I bought the first ebook that I actually paid for in 2009. That was before the introduction of the iPad and iBooks (later to be renamed Books) so I downloaded my purchase into the Kindle app on an iPod Touch. The book was The Bankers by Shane Ross, published by Penguin Ireland. Considering the status and reputation of the publisher, I was shocked to see what a mess had been made of the formatting. Photographs which appeared in the printed book were not included in the ebook, but their captions were there, all lumped together at the end. Blockquotes weren’t indented, and were distinguished from the surrounding text only by the absence of a first line indent in the following paragraph. There were some stray hyphens (presumably hard hyphens placed at line endings in the printed book).
I’ve seen a number of questionably formatted ebooks in the years since. The instance that sticks with me is that of Whit Stillman advising his Twitter followers to buy his Love & Friendship in paperback, partly because the footnotes weren’t displayed at the end of the page in the ebook versions. I also know of several poets who have published their collections as ebooks (or tried to), with results that were, in various ways, unsatisfactory.
The paradox of the ebook is that, while liberating both readers and publishers from some constraints, it subjects us to others. With one hand we’re given the ability to reflow and resize text, change the font, the justification and hyphenation, add highlights and notes and to search the text for words and phrases. Plus, of course, freedom from the requirement to store physical books (whether in warehouses or on our livingroom shelves). The other hand deprives us of typographical flexibility (e.g. the ability to display letters, emails, telexes or newsprint in a different font from the main narrative), complex layouts (including footnotes), page numbers that remain constant across different ereading devices and, if we happen to be the cautious type, the option of reading in the bath.
Even some of the apparent advantages of the ebook are less of a boon than they might seem. Changing the font, for example. In addition to the publisher’s embedded font (which you’ll usually have to change if you want to avoid hyphenation and right justification), Apple Books offers several very similar serif fonts (I tend to use Iowan) and just two sans, Seravek and San Francisco. (I hadn’t tried San Francisco before starting to write this post, probably because I unconsciously thought of it as “just” a system font — it’s immediately become my new favourite.)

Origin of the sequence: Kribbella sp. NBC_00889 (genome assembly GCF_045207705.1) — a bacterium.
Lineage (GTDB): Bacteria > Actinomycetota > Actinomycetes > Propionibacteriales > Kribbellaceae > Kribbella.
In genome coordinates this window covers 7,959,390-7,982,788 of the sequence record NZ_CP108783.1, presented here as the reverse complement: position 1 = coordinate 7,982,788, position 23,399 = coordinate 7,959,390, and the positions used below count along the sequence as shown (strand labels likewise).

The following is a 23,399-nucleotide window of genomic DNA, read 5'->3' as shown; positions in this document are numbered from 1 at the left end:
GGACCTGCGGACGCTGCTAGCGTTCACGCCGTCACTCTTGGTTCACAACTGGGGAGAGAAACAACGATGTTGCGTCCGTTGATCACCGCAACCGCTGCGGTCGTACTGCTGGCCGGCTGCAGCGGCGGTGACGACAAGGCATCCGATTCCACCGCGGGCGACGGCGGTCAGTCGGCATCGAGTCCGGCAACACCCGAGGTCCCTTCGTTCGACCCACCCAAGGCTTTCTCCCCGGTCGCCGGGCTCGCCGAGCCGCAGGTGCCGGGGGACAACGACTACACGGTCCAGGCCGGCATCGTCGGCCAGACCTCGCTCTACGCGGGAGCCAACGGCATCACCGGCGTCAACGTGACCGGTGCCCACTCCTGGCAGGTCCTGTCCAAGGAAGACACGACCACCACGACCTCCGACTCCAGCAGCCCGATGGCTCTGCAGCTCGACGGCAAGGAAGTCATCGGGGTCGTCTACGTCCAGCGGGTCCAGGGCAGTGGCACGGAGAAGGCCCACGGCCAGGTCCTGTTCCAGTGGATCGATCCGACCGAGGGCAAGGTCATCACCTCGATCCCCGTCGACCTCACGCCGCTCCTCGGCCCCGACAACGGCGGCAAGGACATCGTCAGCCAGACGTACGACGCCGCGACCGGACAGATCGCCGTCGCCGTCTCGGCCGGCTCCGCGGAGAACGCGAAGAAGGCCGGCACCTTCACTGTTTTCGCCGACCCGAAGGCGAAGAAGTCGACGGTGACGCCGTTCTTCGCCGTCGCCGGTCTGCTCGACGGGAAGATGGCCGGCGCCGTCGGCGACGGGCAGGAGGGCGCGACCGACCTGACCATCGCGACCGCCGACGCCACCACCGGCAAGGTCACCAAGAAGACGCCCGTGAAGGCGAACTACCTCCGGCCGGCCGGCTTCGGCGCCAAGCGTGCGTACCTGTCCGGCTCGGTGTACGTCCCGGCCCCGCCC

But the thing that really bothers me about ebooks is that they’ve been artificially limited to make them look like “real” books, and so more likely to be accepted by readers with a decades-long habit of reading printed books. That might have appeared necessary or advisable to conservative publishers in the late 2000s but ten years later we must surely be almost ready to move on. The question is where?
Some months ago, I wrote a piece on Medium, explaining why I no longer think of myself as a self-published author. Some readers of that post seem to have understood it as advocating a return to traditional publishing. Far from it. I believe that traditional publishing is undergoing a brutal shakeout that will leave the industry unrecognizable. The shape it will end up in is impossible to predict. On the other hand, I don’t think that self-publishing as currently practiced is a workable alternative. The self-publishing phenomenon has been gamed and monopolized by Amazon so that it works to their benefit and turns the rest of us into digital sharecroppers.
So what’s an author, particularly an “aspiring” one, to do if the avenues of traditional publishing and ebooks are just dead ends? I haven’t mentioned print-on-demand, but the business model there looks very similar to that of ebooks: Amazon provides the publishing tools that enable an author to format and “publish” a book at very low cost to her, and then will store the digital files on a server indefinitely. Self-publishers are advised to make their books available through print-on-demand as well as in the form of ebooks. From what I can gather, in most cases the PoD sales are negligible.
To me it seems obvious that if there is any solution to the author’s dilemma, it surely lies in some form or other on the web. Earlier this year Nate Hoffelder of The Digital Reader pointed out the absurdity of the claim that we need to find a “Kindle for nonfiction”. The Kindle format works for fiction in part because layout is straightforward. Footnotes, blockquotes, equations, diagrams, charts and precisely positioned illustrations are rare. It’s unusual to need to use two different fonts. Nonfiction of various different types tends to be more demanding. But, as Hoffelder points out, the demands of nonfiction have already been answered — by the web.
If many of us have overlooked the fact that the web is now the ideal platform for nonfiction, it’s not surprising if we also fail to appreciate how easily it could play the same role for fiction. When it comes to publishing on the web, the distinction between fiction and nonfiction may not be as impermeable as some of us have tended to assume. Whatever kind of writing you’ve been engaging in, the first advantage that the web offers over both traditional publishing and the Kindle paradigm is flexibility. Need to correct an error or to post an update to take account of new research? Obviously the web makes this easier.
But where the web really wins out is when it comes to length. I’ve been fascinated by the paradox that short stories are very popular with readers and writers, while treated with suspicion by publishers and book-buyers. It’s not a difficult paradox to explain. To become an economic proposition for publishers, short stories need to be gathered together into approximately novel-length “collections”. But each story in the collection is a self-contained, independent unit. Because of the book-like package in which the collection is presented, the reader may feel under pressure to consume it as if it were a novel, crashing through the boundaries of the discrete tales and failing to give them the necessary space and time to work on our critical faculties. In other words, the traditional “book” model has never been an ideal one for publishing short stories, while the web provides the medium in which they can reach an appreciative audience.